|Sep 7, 2020||vs Arizona||8:05 pm||Oracle Park|
|Sep 8, 2020||vs Seattle||9:45 pm||Oracle Park|
|Sep 9, 2020||vs Seattle||9:45 pm||Oracle Park|
|Sep 10, 2020||@ San Diego||9:10 pm||Petco Park|
|Sep 11, 2020||@ San Diego||9:10 pm||Petco Park|
|Sep 12, 2020||@ San Diego||9:10 pm||Petco Park|
|Sep 13, 2020||@ San Diego||4:10 pm||Petco Park|
|Sep 15, 2020||@ Seattle||9:40 pm||T-Mobile Park|
|Sep 16, 2020||@ Seattle||9:40 pm||T-Mobile Park|
|Sep 18, 2020||@ Oakland||9:40 pm||RingCentral Coliseum|
|Sep 19, 2020||@ Oakland||4:10 pm||RingCentral Coliseum|
|Sep 20, 2020||@ Oakland||4:10 pm||RingCentral Coliseum|
|Sep 21, 2020||vs Colorado||9:45 pm||Oracle Park|
|Sep 22, 2020||vs Colorado||9:45 pm||Oracle Park|
|Sep 23, 2020||vs Colorado||9:45 pm||Oracle Park|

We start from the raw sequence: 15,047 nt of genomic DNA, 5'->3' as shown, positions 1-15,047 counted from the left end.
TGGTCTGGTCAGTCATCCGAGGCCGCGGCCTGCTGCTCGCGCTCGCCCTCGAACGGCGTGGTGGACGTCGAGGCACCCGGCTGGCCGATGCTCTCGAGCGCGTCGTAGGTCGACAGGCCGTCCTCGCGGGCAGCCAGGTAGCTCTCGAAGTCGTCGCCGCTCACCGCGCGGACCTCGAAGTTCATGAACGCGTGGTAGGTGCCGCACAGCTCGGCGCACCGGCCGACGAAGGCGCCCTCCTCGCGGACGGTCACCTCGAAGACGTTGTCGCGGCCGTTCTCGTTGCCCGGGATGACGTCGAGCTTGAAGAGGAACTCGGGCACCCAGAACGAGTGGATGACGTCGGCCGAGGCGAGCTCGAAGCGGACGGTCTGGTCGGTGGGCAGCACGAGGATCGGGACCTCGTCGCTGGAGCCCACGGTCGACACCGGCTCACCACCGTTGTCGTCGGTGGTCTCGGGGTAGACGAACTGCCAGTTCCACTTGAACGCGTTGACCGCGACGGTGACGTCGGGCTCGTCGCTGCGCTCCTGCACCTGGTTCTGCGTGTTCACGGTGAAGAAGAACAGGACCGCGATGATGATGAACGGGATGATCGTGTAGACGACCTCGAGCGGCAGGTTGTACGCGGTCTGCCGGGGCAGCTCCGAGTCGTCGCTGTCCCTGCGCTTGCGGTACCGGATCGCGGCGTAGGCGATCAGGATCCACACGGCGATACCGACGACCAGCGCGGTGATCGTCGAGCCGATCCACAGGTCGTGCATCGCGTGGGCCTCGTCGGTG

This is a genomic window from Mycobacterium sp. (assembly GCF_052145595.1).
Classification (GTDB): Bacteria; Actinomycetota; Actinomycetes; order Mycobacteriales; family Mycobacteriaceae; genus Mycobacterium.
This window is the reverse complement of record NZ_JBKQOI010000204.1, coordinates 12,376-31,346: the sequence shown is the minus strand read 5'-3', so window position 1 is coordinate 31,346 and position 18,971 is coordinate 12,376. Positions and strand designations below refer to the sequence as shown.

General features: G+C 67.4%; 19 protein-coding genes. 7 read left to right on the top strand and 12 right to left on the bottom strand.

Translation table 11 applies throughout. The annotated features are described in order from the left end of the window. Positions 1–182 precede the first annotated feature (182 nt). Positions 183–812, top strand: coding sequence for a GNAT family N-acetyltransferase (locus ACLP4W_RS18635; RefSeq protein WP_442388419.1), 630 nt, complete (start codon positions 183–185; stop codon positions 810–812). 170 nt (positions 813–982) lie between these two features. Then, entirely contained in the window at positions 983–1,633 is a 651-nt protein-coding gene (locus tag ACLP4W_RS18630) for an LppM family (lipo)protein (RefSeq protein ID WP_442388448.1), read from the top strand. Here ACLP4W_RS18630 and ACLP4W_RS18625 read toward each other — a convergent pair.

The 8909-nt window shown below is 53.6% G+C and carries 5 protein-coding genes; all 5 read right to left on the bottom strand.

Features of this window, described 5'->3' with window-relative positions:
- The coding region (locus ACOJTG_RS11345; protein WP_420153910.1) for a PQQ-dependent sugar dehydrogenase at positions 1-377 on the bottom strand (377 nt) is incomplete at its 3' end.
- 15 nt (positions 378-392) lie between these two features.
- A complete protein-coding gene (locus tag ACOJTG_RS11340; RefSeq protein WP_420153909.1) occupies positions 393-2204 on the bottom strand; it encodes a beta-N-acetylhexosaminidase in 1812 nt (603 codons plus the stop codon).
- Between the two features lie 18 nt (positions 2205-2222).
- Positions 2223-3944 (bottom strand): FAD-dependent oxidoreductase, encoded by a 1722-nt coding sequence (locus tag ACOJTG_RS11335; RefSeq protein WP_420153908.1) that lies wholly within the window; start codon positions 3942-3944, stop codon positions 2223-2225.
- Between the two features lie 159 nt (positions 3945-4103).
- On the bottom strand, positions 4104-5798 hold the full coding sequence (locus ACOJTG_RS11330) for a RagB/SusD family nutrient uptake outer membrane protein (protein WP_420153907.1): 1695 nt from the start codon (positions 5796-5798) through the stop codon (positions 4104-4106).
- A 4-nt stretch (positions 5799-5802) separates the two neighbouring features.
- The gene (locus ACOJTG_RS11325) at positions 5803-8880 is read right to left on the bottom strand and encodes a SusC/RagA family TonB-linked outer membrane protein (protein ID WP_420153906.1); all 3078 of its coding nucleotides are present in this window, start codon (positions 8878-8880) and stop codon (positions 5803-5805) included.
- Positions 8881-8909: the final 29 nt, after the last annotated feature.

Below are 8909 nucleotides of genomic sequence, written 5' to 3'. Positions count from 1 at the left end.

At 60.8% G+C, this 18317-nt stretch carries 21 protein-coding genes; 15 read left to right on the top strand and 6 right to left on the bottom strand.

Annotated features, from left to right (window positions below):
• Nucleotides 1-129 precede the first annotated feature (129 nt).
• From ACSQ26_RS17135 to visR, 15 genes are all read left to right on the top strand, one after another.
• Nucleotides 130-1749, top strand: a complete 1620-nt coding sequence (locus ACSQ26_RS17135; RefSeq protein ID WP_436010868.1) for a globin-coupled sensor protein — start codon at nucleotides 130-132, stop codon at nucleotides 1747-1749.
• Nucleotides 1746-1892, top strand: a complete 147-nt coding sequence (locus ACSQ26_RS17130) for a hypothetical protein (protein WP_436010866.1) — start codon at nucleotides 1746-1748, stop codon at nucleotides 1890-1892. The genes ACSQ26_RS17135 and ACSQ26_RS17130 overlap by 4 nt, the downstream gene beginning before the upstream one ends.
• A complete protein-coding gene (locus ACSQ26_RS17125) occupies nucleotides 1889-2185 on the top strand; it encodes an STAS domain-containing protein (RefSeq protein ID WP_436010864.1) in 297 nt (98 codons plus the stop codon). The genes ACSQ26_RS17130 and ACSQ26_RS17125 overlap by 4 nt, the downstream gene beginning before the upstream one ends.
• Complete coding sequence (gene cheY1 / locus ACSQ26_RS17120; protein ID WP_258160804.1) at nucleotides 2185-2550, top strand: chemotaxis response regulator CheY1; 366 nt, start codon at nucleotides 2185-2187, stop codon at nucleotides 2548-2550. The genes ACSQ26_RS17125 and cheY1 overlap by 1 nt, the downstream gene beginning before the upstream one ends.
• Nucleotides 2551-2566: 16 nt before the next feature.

|Sep 24, 2020||vs Colorado||3:45 pm||Oracle Park|
|Sep 25, 2020||vs San Diego||9:45 pm||Oracle Park|
|Sep 26, 2020||vs San Diego||9:15 pm||Oracle Park|
|Sep 27, 2020||vs San Diego||3:05 pm||Oracle Park|
Does Posey’s opt out open the door for Bart?
“The cool thing about this is we’re going to start this 2020 campaign in a pennant race,” Kapler said during a conference call at the start of summer camp. “So every game takes on an added level of importance. We’re going to treat Game 1 like it’s really, really important, and do the same thing every night through the end of the season.”